Oaxaca Itinerary: The Perfect Week

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If you’re looking for an immersive but laidback Mexican vacation -- something less manic than bustling Mexico City, but more authentic than a beach retreat -- then Oaxaca is the sweet spot. You can spend an entire week based in Oaxaca’s city center, as you sample molé and mezcal, meander the markets that influence Mexico’s most famous chefs, and explore surrounding regions to buy Oaxacan rugs, refresh the soul with a Temazcal ceremony, visit Zapotec archeological ruins, and marvel at petrified waterfalls.

Oaxaca City has 300,000 residents (double that if you count its sprawl), but a visit to the Oaxacan state capital has a small-town feel. You’ll walk nearly everywhere, hiring cabs just for day trips. With world-class restaurants and hospitality at every turn, Oaxaca welcomes visitors who seek to experience the gastronomy and lore of the city firsthand. You’ll see quickly why it attracts expats and artists alike, and might even fantasize about an extended retreat on your next visit. And, if you’ve got a few days to spare outside the city, then catch a short flight to the south of the state, to relax on undeveloped, pristine beaches before returning to reality. Here's how to have the perfect week in Oaxaca.

Right this way to the best secret beach towns in Mexico

Day 1 in Oaxaca: Eat Your Heart Out

Your Oaxacan restaurant bucket list is endless, but it does come with a few requisites. And that’s how you’ll frame the first day in Oaxaca, after settling into your hotel. But first, take it easy as you walk around the grid-like center, familiarizing yourself with the central Zocolo around which all activity seems to buzz. You can pop into art galleries like Centro de las Arte de San Agustin (CASA) or Centro Fotográfico Álvarez Bravo, or grab a coffee and croissant at Boulenc.

Among the restaurants that serve the best Oaxacan fare, make Los Danzantes or Restaurante Casa Oaxaca your first big meal. The former makes its own mezcal, and both serve colorful, flavorful dishes centered around Oaxacan ingredients like molé, huitlacoche, or even chapulines (yep, grasshoppers—but don’t be deterred!) Other notable restaurants that you should visit this week include Pitiona, La Biznaga, Origen, Criollo, and Zandunga Sabor Istmeño Centro. You can also make a lunch out of a visit to either of the center’s big markets, though that’s central to tomorrow’s itinerary.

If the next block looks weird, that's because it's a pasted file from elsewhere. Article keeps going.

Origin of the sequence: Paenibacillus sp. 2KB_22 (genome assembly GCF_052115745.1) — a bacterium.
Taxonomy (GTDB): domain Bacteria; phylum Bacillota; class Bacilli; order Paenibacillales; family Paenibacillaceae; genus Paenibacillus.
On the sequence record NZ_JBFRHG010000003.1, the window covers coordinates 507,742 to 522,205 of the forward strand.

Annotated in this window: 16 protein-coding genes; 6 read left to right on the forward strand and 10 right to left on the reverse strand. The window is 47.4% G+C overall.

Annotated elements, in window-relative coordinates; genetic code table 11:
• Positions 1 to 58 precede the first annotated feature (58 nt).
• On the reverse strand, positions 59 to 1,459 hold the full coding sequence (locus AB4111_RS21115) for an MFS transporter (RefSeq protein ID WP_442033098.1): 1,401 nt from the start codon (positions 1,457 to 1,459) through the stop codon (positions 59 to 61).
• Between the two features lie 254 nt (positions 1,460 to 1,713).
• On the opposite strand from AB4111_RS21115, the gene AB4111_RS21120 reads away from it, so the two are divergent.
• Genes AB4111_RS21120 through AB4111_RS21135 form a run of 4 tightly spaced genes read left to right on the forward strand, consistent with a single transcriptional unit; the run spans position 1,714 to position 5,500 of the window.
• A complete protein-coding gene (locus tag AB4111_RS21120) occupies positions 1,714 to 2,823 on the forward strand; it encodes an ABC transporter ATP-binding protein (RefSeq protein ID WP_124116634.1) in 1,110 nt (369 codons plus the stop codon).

Kick off your Oaxaca visit — or schedule a nightcap — with a mezcal tasting at La Mezcaloteca (one of many excellent mezcalerias in town). Book ahead and sample your way through their collection of aged liquors, while learning about the agave-smoking and -fermenting process that’s central to Mexican drinking.

Day 2 in Oaxaca: Markets and Artisan Goods

Oaxaca’s influence on Mexican gastronomy is immeasurable. Some of the country’s most prominent dishes come from the state, like the chocolatey molé negro and the crunchy, open-faced tlayuda. The agaves that are used to create mezcal are largely grown in Oaxaca (just as those used to make tequila are mostly from the state of Jalisco). We digress: It’s because of Oaxaca’s gastronomic influence that its main marketplace, the Abasto, is so fun to visit. Chefs come as far as Mexico City to shop for fresh ingredients. You can spend hours wandering through this marketplace, which also houses shops for clothing, furniture, textiles, home goods, and more. You’ll be humbled by its size and orderly chaos. For late lunch, head back to the city center and grab a table inside Mercado Benito Juárez or Mercado 20 de Noviembre, where you can grub on fresh tlayudas or tacos.